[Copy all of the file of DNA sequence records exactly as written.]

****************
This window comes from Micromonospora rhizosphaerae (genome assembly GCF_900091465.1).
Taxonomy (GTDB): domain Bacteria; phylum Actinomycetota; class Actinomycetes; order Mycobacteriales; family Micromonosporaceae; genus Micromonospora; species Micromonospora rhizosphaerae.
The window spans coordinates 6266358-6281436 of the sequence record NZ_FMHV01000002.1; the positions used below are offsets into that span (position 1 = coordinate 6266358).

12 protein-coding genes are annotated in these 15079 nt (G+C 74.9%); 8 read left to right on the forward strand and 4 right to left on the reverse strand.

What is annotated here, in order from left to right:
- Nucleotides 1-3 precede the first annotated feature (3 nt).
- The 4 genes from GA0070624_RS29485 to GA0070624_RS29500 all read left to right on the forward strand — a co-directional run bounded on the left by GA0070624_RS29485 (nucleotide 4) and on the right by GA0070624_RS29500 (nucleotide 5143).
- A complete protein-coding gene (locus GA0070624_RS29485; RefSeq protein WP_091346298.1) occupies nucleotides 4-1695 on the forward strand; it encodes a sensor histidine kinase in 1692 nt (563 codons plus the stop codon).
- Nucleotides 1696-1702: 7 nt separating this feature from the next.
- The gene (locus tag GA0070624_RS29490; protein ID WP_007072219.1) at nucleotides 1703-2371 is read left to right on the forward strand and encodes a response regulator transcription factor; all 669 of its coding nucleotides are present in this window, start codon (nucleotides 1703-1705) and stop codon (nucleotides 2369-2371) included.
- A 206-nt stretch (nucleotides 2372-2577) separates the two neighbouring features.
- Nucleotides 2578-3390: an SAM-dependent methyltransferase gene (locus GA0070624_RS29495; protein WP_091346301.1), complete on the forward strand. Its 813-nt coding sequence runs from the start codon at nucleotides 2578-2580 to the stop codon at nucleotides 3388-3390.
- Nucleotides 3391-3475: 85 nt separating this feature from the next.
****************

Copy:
This window comes from Micromonospora rhizosphaerae (genome assembly GCF_900091465.1).
Taxonomy (GTDB): domain Bacteria; phylum Actinomycetota; class Actinomycetes; order Mycobacteriales; family Micromonosporaceae; genus Micromonospora; species Micromonospora rhizosphaerae.
The window spans coordinates 6266358-6281436 of the sequence record NZ_FMHV01000002.1; the positions used below are offsets into that span (position 1 = coordinate 6266358).

12 protein-coding genes are annotated in these 15079 nt (G+C 74.9%); 8 read left to right on the forward strand and 4 right to left on the reverse strand.

What is annotated here, in order from left to right:
- Nucleotides 1-3 precede the first annotated feature (3 nt).
- The 4 genes from GA0070624_RS29485 to GA0070624_RS29500 all read left to right on the forward strand — a co-directional run bounded on the left by GA0070624_RS29485 (nucleotide 4) and on the right by GA0070624_RS29500 (nucleotide 5143).
- A complete protein-coding gene (locus GA0070624_RS29485; RefSeq protein WP_091346298.1) occupies nucleotides 4-1695 on the forward strand; it encodes a sensor histidine kinase in 1692 nt (563 codons plus the stop codon).
- Nucleotides 1696-1702: 7 nt separating this feature from the next.
- The gene (locus tag GA0070624_RS29490; protein ID WP_007072219.1) at nucleotides 1703-2371 is read left to right on the forward strand and encodes a response regulator transcription factor; all 669 of its coding nucleotides are present in this window, start codon (nucleotides 1703-1705) and stop codon (nucleotides 2369-2371) included.
- A 206-nt stretch (nucleotides 2372-2577) separates the two neighbouring features.
- Nucleotides 2578-3390: an SAM-dependent methyltransferase gene (locus GA0070624_RS29495; protein WP_091346301.1), complete on the forward strand. Its 813-nt coding sequence runs from the start codon at nucleotides 2578-2580 to the stop codon at nucleotides 3388-3390.
- Nucleotides 3391-3475: 85 nt separating this feature from the next.